Deer Hunt Begins
Firearms season for deer -- a favorite time of year for most New Hampshire hunters -- is almost here. Last year, hunters took a total of 11,089 deer in the state. Currently, New Hampshire has an estimated population of about 76,000 white-tailed deer.
"Many hunters live for this season," says Kent Gustafson, deer project leader for New Hampshire Fish and Game. "It should be a good year for deer hunting in the state, but some extra scouting may help this fall. A generally poor and spotty year for hard mast such as acorns and beechnuts may result in somewhat different patterns of deer movement, especially earlier in the season. If you can find a stand of oak or beech with nuts this year, you could find some great action."
New Hampshire has the following hunting seasons for white-tailed deer:
- Muzzleloader season starts November 1 and runs through November 11. Hunting with traditional muzzle-loading rifles is growing in popularity, according to Gustafson. Last year, muzzleloader hunters took a total of 2,911 deer in New Hampshire, up 29 percent from the previous year.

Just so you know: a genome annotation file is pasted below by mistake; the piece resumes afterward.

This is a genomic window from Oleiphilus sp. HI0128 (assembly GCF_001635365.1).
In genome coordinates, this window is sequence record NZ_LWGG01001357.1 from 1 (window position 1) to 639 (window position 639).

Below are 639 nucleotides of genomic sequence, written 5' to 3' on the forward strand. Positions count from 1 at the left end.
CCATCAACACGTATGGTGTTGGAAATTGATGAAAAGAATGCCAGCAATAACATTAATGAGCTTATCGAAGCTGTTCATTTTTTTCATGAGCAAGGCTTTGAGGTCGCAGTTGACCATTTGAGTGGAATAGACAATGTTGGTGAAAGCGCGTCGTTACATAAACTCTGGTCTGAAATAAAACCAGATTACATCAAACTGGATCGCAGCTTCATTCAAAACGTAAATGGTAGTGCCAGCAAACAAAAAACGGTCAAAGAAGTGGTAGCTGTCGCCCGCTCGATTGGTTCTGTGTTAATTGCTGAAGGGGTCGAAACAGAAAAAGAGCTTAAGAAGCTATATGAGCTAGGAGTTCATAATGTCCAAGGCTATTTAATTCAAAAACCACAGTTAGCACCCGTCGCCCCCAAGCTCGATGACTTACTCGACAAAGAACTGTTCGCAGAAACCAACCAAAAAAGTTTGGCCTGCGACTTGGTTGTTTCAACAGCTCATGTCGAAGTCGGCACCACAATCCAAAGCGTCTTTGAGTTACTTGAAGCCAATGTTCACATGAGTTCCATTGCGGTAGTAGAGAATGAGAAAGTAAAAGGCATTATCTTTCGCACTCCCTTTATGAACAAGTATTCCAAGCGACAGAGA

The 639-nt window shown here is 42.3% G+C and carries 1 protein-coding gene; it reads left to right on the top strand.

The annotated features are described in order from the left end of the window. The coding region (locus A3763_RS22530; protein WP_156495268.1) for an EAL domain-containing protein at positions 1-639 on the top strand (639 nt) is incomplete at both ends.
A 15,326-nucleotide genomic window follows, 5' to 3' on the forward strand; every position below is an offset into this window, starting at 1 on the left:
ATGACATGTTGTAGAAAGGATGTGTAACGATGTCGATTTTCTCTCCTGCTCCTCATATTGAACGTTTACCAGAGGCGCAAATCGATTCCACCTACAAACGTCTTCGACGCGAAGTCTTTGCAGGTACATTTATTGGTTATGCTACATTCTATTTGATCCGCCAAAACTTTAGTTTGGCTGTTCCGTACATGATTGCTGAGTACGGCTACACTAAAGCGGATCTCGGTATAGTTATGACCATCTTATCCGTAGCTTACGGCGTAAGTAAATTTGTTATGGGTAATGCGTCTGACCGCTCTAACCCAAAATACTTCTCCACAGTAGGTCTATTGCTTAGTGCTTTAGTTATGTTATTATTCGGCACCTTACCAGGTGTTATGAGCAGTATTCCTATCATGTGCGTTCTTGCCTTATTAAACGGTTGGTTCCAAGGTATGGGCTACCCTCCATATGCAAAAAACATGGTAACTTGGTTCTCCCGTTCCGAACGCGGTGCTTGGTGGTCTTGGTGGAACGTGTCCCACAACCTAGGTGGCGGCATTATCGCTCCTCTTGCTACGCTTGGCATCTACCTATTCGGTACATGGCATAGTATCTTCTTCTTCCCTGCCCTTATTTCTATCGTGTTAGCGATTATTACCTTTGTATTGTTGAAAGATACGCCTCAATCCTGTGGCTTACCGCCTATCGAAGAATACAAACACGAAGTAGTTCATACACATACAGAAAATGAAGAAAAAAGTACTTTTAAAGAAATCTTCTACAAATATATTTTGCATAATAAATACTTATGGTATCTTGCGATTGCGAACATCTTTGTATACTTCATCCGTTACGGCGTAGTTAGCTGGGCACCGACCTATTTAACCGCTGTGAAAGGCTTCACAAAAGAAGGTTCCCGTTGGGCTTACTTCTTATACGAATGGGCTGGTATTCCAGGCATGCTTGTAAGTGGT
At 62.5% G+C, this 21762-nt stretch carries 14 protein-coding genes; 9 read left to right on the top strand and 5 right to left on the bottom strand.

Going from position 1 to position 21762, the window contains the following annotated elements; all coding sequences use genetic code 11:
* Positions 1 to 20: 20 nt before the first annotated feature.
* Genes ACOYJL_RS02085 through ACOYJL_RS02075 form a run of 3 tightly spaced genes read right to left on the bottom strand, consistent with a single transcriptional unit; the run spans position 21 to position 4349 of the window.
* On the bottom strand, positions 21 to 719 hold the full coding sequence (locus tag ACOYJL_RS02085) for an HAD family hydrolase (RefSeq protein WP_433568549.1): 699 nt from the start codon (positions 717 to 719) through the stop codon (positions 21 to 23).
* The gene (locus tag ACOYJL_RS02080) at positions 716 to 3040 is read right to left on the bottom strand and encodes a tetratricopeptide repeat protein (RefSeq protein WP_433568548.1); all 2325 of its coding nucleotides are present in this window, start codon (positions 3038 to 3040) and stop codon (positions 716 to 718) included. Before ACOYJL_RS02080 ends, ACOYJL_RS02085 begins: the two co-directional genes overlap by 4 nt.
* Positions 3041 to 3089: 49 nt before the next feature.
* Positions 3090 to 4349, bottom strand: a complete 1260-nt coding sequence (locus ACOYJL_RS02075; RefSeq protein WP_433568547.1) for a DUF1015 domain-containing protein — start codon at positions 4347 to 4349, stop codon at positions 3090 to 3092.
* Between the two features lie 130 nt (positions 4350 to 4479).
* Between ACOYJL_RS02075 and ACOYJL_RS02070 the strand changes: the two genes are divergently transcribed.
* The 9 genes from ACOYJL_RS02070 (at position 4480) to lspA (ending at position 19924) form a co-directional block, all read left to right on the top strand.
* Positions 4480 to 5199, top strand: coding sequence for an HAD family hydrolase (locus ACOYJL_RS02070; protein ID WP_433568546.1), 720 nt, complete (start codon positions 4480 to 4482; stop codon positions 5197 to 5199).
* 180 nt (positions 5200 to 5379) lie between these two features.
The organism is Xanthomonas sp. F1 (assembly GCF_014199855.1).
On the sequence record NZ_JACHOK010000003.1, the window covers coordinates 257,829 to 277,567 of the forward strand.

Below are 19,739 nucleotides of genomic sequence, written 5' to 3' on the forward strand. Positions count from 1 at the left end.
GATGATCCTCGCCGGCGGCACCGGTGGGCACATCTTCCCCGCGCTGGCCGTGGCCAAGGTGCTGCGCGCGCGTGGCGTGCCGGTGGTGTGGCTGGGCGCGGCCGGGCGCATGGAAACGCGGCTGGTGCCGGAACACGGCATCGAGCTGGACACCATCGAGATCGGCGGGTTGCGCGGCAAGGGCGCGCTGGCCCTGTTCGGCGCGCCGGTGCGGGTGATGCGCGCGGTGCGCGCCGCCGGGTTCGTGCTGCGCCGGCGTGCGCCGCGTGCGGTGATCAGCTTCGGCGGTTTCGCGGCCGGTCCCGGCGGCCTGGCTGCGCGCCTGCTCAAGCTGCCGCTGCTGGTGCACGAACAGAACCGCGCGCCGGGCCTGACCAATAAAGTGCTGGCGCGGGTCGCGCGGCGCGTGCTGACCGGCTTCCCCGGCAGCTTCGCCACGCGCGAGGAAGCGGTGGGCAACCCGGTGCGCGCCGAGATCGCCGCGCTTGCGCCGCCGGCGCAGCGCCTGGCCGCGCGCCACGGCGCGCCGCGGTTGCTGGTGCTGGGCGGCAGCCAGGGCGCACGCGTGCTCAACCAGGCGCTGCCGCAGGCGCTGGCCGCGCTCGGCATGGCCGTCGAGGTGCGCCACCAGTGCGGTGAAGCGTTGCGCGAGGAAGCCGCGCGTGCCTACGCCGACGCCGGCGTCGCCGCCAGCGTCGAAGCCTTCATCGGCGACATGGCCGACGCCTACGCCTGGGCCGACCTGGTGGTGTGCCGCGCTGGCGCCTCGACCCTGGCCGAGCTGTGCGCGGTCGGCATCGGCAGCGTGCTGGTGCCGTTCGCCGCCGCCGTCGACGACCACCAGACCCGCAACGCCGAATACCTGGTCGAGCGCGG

- Regular firearms season starts November 12 and ends December 7. The regular firearms season remains the most popular hunting season of the year in the Granite State; firearms hunters took 6,064 deer last year, up 19 percent from 2001.
- Archery season began September 15 and runs through December 15. Last year, archery hunters took 1,854 deer, up 18 percent from 2001.
- Youth deer weekend took place on October 25 and 26. In 2002, youth hunters took 260 deer during the youth hunting weekend.
Within the hunting seasons are dates for hunting any deer and for hunting only antlerless deer. For specific details on the seasons, bag limits and other rules, check the 2003-2004 New Hampshire Hunting Digest, available from license agents statewide, or click here to view online.
Deer hunters should note that the bear hunting season will be closed beginning November 1 in WMUs A, B, C2, D1 and D2, due to an unusually high harvest this fall.
Deer hunting activity provides an important boost to the state's economy, according to a study produced by Southwick Associates, Inc., for the U.S. Fish and Wildlife Service. More than 65,000 people hunted deer in New Hampshire in 2001, generating expenditures in the state of nearly $68 million.
License and permit fees paid by hunters help support New Hampshire Fish and Game's deer research and management programs, which allow wildlife biologists to carefully monitor and regulate deer population levels throughout the state.